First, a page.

A Relay of Hope

| March 15, 2012

Every person has a story – but more specifically, a cancer story.

Take Rhonda Woody, branch manager of Manpower Inc., for example.

A year and a half ago, Woody visited the doctor to fill a prescription for allergy medication, but after the doctor performed routine blood work, she received the unexpected report she had been diagnosed with cancer.

Following her diagnosis, a group of friends decided to show their support for Woody by including her name in the Luminaria ceremony at Relay for Life, the largest annual fundraiser for The American Cancer Society.

Not having participated in the event before, Woody was inspired to take action and promote the event, becoming this year’s chair of Jefferson County’s Relay for Life. “This is the first time I’ve been involved with Relay for Life,” she said. “(This year’s) theme is everyone has a story. Cancer touches everyone’s life at some point, whether personally getting it themselves or a family or friend getting it.”

According to the American Cancer Society, more than 25,000 new cases of cancer are estimated to be diagnosed in Kentucky in 2012. However, with prevention and improved research, the number of people who will survive the disease has drastically increased.

Relay for Life has also been instrumental in combating the disease, providing healing, comfort and support to those affected by cancer. One in 100 Americans are expected to participate in one of the relays held this year in the US. “It’s almost like a movement on hope,” Woody said. “It brings cancer survivors and caretakers together. When we come together, there’s remembrance but a lot of celebration.”

Woody’s company has also stood behind her and all those who have been affected by the disease at Manpower, a workforce solutions and services provider company. “Manpower has a very large commitment to what our vision and values are,” Woody said. “I’m very fortunate to work for a company that encourages employees to get involved in community activities.”

Though she’s typically a private person, Woody said cancer had such an impact on her and her family that she was willing to step forward to help anyone else who may be diagnosed or know someone diagnosed with cancer.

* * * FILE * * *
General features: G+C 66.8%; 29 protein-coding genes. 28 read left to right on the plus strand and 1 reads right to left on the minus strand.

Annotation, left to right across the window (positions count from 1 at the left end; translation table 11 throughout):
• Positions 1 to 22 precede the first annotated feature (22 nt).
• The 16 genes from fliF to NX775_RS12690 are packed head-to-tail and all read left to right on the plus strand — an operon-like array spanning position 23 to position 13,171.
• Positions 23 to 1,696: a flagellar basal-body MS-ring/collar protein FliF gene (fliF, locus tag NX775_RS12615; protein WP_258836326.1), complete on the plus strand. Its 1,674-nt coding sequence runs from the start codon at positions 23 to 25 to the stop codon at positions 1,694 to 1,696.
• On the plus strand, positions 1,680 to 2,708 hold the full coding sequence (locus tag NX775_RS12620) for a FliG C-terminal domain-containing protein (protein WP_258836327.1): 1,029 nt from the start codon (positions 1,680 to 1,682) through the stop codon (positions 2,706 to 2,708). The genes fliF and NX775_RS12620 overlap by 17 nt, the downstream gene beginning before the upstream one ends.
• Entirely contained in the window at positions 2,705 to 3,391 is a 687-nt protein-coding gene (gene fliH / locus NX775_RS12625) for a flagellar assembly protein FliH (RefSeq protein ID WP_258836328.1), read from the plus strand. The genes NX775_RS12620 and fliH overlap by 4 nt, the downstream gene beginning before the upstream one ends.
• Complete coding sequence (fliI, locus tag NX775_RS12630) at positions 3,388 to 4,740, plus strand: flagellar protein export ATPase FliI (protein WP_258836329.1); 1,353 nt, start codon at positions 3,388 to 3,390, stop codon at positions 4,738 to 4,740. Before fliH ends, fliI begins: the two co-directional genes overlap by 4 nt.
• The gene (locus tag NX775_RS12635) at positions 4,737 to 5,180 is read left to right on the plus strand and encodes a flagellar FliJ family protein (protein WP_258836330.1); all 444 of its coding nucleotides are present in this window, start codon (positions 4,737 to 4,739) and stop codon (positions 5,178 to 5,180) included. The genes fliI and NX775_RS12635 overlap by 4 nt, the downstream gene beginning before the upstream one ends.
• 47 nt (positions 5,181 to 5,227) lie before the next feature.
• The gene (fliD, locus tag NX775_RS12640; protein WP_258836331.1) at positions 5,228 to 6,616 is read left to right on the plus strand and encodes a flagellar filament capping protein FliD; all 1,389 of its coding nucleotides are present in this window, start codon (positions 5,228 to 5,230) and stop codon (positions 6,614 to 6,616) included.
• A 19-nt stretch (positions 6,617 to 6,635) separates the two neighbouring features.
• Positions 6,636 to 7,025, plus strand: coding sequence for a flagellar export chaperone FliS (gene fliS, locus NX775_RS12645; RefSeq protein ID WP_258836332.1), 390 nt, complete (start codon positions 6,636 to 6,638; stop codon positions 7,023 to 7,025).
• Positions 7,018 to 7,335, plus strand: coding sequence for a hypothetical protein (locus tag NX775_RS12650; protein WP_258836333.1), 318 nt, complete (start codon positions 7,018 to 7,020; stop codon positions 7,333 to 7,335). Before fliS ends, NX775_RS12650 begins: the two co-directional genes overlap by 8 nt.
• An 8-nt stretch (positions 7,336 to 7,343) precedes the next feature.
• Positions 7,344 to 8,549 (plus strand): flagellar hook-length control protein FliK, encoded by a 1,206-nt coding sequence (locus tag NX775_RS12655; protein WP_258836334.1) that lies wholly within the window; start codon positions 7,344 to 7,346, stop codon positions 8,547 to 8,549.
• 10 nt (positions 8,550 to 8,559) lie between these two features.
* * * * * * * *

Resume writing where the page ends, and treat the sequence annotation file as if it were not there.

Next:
“For me to go through this and to see what my family had to go through with the strain and the stress, I want to do anything I can do to help families going through this,” she said. “I’m stepping out of my comfort zone to tell my story. My big emphasis is on education and early screening.”

Since the inaugural Relay for Life in 1986, much improvement has been made in the fight against cancer. In fact, 350 more birthdays in the US are celebrated each day because of the progress that has occurred in cancer research.

“(Relay for Life) has such a huge impact,” Woody said. “It’s really hard to describe. People try to think what the definition is (of Relay for Life). Obviously it’s a fundraiser but it’s so much more than that. It’s about hope, it’s about understanding, it’s about how much in common we have with each other…It’s just an uplifting, inspiring, very powerful time for survivors and patients and (those that) have cancer.”

The 2012 Relay For Life of Jefferson County will begin at 7 p.m. Friday, May 18, and end at 7 a.m., Saturday, May 19, at the Kentucky Exposition Center.

For information on Jefferson County’s Relay for Life and to register or donate, visit www.relayforlife.org/jeffersonky.

Courtesy Photos

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About the Author (Author Profile)

Ashley Anderson

Ashley spends half her time writing stories at The Voice-Tribune office and half her time out on the town conducting interviews, while occasionally dressing in wild outfits to fully immerse herself in the experience (aka Princess Leia at Comic Con). Ashley is a huge UofL fan and loves the Yankees and the Boston Celtics (she is fully aware of the irony). She hopes to one day outshine Erin Andrews on ESPN and enjoys running, Bardstown Road/Fourth Street, Breaking Bad and reality TV (she’s not ashamed to admit that).

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